Anger, Mercy, Revenge

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Anger, Mercy, Revenge

Anger, Mercy, Revenge


The University of Chicago Press

Copyright © 2010 The University of Chicago
All right reserved.

ISBN: 978-0-226-74841-2

Contents

Seneca and His World...........................................................................viiOn Anger  TRANSLATED BY ROBERT A. KASTERTranslator's Introduction......................................................................3On Anger.......................................................................................14Notes..........................................................................................97On Clemency  TRANSLATED BY ROBERT A. KASTERTranslator's Introduction......................................................................133On Clemency....................................................................................146Notes..........................................................................................180The Pumpkinification of Claudius the God  TRANSLATED BY MARTHA C. NUSSBAUMTranslator's Introduction......................................................................197The Pumpkinification of Claudius the God.......................................................215Index..........................................................................................237

Chapter One

Introduction

ROBERT A. KASTER

The Treatise

Sometime near the middle of the first century CE, Seneca's brotherAnnaeus Novatus asked him to "prescribe a way of soothing anger"(1.1.1). That, at any rate, is Seneca's claim in the first sentence of OnAnger. Writing—or purporting to write—in response to such a requestwas a long-established convention of polite letters, and it wouldbe understood that the "you" whom Seneca addresses throughout thetreatise represents a broad group of people beyond Novatus himself.Also conventional is the form that Seneca gave his response, a combinationof theory and therapy in which the latter presupposes theformer. Within the Stoic tradition that Seneca followed, the greatphilosopher Chrysippus (ca. 280–207 BCE) had written on the passionsin four books that similarly presented his understanding ofwhat the passions were before giving advice on how to cure them;and not quite one hundred years before Seneca took up the topicof anger, Cicero had done the like in the Tusculan Disputations—the only discussion of the passions in classical Latin more extensivethan Seneca's—when he explained and assuaged grief in particular(Book 3) and the passions more generally (Book 4).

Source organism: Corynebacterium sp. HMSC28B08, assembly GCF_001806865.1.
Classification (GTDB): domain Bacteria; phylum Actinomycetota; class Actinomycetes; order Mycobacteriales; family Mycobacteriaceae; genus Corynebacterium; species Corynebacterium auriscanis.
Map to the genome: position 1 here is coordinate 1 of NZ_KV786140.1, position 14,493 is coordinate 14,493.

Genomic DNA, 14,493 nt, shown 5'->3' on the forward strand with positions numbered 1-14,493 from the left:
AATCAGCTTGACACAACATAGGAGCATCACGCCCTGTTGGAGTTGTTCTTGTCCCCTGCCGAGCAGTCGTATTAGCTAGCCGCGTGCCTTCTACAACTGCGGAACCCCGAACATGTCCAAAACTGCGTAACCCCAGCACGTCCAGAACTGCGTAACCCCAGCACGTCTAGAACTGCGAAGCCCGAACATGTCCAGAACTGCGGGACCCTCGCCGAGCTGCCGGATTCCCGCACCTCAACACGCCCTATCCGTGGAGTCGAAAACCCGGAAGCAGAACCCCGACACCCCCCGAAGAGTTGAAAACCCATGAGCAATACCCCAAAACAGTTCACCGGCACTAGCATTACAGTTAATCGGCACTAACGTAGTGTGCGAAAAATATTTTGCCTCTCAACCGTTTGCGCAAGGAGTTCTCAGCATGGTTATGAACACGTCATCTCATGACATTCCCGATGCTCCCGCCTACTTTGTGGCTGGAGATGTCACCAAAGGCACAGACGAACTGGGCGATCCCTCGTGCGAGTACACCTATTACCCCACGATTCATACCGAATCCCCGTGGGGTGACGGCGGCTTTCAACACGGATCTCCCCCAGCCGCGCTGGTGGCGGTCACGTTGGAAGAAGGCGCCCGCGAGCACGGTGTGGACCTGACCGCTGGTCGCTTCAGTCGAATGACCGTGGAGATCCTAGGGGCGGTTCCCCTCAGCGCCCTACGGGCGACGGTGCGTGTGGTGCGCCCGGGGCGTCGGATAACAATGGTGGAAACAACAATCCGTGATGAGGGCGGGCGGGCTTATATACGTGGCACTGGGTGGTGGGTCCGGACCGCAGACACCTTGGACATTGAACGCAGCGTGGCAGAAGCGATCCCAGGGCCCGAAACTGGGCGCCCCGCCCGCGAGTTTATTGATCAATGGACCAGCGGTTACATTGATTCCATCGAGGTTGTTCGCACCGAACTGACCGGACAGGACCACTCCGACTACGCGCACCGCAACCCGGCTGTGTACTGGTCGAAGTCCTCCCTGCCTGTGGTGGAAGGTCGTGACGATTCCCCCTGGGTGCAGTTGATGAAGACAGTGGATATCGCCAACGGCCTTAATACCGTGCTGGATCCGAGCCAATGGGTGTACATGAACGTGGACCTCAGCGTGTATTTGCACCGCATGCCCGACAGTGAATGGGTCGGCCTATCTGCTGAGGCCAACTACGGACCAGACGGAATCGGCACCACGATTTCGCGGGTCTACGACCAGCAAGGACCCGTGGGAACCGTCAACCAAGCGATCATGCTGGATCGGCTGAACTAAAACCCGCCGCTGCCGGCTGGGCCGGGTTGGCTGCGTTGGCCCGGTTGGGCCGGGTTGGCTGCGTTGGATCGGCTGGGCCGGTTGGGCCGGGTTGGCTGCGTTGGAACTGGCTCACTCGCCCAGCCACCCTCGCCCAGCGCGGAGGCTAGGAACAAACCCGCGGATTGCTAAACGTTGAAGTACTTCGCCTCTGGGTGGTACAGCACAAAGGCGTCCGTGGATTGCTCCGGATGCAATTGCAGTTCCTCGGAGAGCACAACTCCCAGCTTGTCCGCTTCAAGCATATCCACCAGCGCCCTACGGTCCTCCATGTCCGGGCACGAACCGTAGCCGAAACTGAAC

The idea that our affective responses to life might require "therapy"will not seem odd in our own therapy-conscious culture, norwas it unique to the Stoics in antiquity: for example, the EpicureanPhilodemus, in the first century BCE, included a therapeutic sectionin his own On Anger, and Plutarch, an adherent of Plato, wrote OnControlling Anger two generations after Seneca. But the Stoics tookup the topic with special urgency, because alone among all ancientphilosophical sects they believed (for reasons we will consider below)that the passions as we commonly know them are an evil perse. For the Stoics, the only sure therapy for the passions is theireradication. Following this doctrine, and focusing on anger becauseof its especially dreadful effects, Seneca divides his three books almostexactly in half: in Book 1 and the first half of Book 2 he definesanger in orthodox Stoic terms, defends that conception of angeragainst objections, and analyzes the sequence of perceptions andjudgments that constitute the passion; he then turns toanger's therapy in the rest of Book 2 and all of Book 3. We can takea similar line, addressing first the theory and then the therapy inthe two sections following. At the end we can briefly consider Seneca'sconception of his audience and the way he speaks in trying toheal them.

The Theory